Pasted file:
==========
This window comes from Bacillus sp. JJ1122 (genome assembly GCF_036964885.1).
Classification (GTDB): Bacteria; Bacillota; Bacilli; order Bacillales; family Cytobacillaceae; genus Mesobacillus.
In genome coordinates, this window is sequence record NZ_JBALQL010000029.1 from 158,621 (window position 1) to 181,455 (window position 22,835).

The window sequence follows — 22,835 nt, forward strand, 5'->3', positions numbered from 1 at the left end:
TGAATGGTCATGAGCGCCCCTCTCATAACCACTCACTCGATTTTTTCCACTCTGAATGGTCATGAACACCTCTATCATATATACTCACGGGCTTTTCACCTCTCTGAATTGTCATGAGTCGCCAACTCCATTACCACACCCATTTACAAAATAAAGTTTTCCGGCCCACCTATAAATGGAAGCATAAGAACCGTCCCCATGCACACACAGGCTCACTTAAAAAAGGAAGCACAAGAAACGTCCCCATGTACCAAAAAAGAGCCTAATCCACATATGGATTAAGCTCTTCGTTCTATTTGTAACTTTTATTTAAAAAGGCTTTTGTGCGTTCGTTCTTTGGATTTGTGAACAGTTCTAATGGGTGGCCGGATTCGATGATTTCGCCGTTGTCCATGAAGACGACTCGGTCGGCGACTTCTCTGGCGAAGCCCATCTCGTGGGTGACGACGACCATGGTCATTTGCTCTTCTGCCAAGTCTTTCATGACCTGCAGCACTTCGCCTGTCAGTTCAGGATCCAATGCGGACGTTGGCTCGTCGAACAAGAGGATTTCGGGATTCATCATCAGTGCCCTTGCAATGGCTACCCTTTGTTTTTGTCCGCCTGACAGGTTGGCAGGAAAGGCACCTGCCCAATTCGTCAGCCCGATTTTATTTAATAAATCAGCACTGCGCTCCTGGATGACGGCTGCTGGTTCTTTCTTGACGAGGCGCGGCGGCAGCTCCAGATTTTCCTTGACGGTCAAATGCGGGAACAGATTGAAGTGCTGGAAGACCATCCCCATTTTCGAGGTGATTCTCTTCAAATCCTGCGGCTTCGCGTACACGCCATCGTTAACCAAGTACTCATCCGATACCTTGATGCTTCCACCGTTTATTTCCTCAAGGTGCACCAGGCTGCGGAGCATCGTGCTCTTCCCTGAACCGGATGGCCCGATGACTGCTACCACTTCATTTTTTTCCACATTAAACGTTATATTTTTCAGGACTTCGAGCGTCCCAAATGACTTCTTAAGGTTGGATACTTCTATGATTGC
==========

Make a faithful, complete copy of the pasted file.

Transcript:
This window comes from Bacillus sp. JJ1122 (genome assembly GCF_036964885.1).
Classification (GTDB): Bacteria; Bacillota; Bacilli; order Bacillales; family Cytobacillaceae; genus Mesobacillus.
In genome coordinates, this window is sequence record NZ_JBALQL010000029.1 from 158,621 (window position 1) to 181,455 (window position 22,835).

The window sequence follows — 22,835 nt, forward strand, 5'->3', positions numbered from 1 at the left end:
TGAATGGTCATGAGCGCCCCTCTCATAACCACTCACTCGATTTTTTCCACTCTGAATGGTCATGAACACCTCTATCATATATACTCACGGGCTTTTCACCTCTCTGAATTGTCATGAGTCGCCAACTCCATTACCACACCCATTTACAAAATAAAGTTTTCCGGCCCACCTATAAATGGAAGCATAAGAACCGTCCCCATGCACACACAGGCTCACTTAAAAAAGGAAGCACAAGAAACGTCCCCATGTACCAAAAAAGAGCCTAATCCACATATGGATTAAGCTCTTCGTTCTATTTGTAACTTTTATTTAAAAAGGCTTTTGTGCGTTCGTTCTTTGGATTTGTGAACAGTTCTAATGGGTGGCCGGATTCGATGATTTCGCCGTTGTCCATGAAGACGACTCGGTCGGCGACTTCTCTGGCGAAGCCCATCTCGTGGGTGACGACGACCATGGTCATTTGCTCTTCTGCCAAGTCTTTCATGACCTGCAGCACTTCGCCTGTCAGTTCAGGATCCAATGCGGACGTTGGCTCGTCGAACAAGAGGATTTCGGGATTCATCATCAGTGCCCTTGCAATGGCTACCCTTTGTTTTTGTCCGCCTGACAGGTTGGCAGGAAAGGCACCTGCCCAATTCGTCAGCCCGATTTTATTTAATAAATCAGCACTGCGCTCCTGGATGACGGCTGCTGGTTCTTTCTTGACGAGGCGCGGCGGCAGCTCCAGATTTTCCTTGACGGTCAAATGCGGGAACAGATTGAAGTGCTGGAAGACCATCCCCATTTTCGAGGTGATTCTCTTCAAATCCTGCGGCTTCGCGTACACGCCATCGTTAACCAAGTACTCATCCGATACCTTGATGCTTCCACCGTTTATTTCCTCAAGGTGCACCAGGCTGCGGAGCATCGTGCTCTTCCCTGAACCGGATGGCCCGATGACTGCTACCACTTCATTTTTTTCCACATTAAACGTTATATTTTTCAGGACTTCGAGCGTCCCAAATGACTTCTTAAGGTTGGATACTTCTATGATTGC